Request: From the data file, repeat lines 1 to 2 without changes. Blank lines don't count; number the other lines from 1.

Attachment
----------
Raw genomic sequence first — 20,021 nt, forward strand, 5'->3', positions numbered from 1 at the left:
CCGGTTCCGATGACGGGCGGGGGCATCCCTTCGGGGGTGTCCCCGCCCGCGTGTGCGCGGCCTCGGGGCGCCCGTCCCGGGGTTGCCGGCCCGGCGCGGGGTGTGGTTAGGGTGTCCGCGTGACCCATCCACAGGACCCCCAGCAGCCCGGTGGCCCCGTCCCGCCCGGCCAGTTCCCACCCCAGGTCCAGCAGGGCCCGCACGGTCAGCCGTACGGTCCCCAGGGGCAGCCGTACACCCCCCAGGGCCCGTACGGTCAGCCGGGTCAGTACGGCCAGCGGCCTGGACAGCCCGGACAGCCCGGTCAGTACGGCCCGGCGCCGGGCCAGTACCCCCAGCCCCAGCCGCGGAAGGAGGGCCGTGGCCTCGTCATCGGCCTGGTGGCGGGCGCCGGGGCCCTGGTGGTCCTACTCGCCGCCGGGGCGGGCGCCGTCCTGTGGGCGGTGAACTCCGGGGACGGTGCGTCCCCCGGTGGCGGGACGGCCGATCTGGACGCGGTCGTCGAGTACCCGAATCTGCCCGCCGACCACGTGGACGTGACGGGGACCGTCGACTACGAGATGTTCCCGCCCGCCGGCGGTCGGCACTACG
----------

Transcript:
Raw genomic sequence first — 20,021 nt, forward strand, 5'->3', positions numbered from 1 at the left:
CCGGTTCCGATGACGGGCGGGGGCATCCCTTCGGGGGTGTCCCCGCCCGCGTGTGCGCGGCCTCGGGGCGCCCGTCCCGGGGTTGCCGGCCCGGCGCGGGGTGTGGTTAGGGTGTCCGCGTGACCCATCCACAGGACCCCCAGCAGCCCGGTGGCCCCGTCCCGCCCGGCCAGTTCCCACCCCAGGTCCAGCAGGGCCCGCACGGTCAGCCGTACGGTCCCCAGGGGCAGCCGTACACCCCCCAGGGCCCGTACGGTCAGCCGGGTCAGTACGGCCAGCGGCCTGGACAGCCCGGACAGCCCGGTCAGTACGGCCCGGCGCCGGGCCAGTACCCCCAGCCCCAGCCGCGGAAGGAGGGCCGTGGCCTCGTCATCGGCCTGGTGGCGGGCGCCGGGGCCCTGGTGGTCCTACTCGCCGCCGGGGCGGGCGCCGTCCTGTGGGCGGTGAACTCCGGGGACGGTGCGTCCCCCGGTGGCGGGACGGCCGATCTGGACGCGGTCGTCGAGTACCCGAATCTGCCCGCCGACCACGTGGACGTGACGGGGACCGTCGACTACGAGATGTTCCCGCCCGCCGGCGGTCGGCACTACG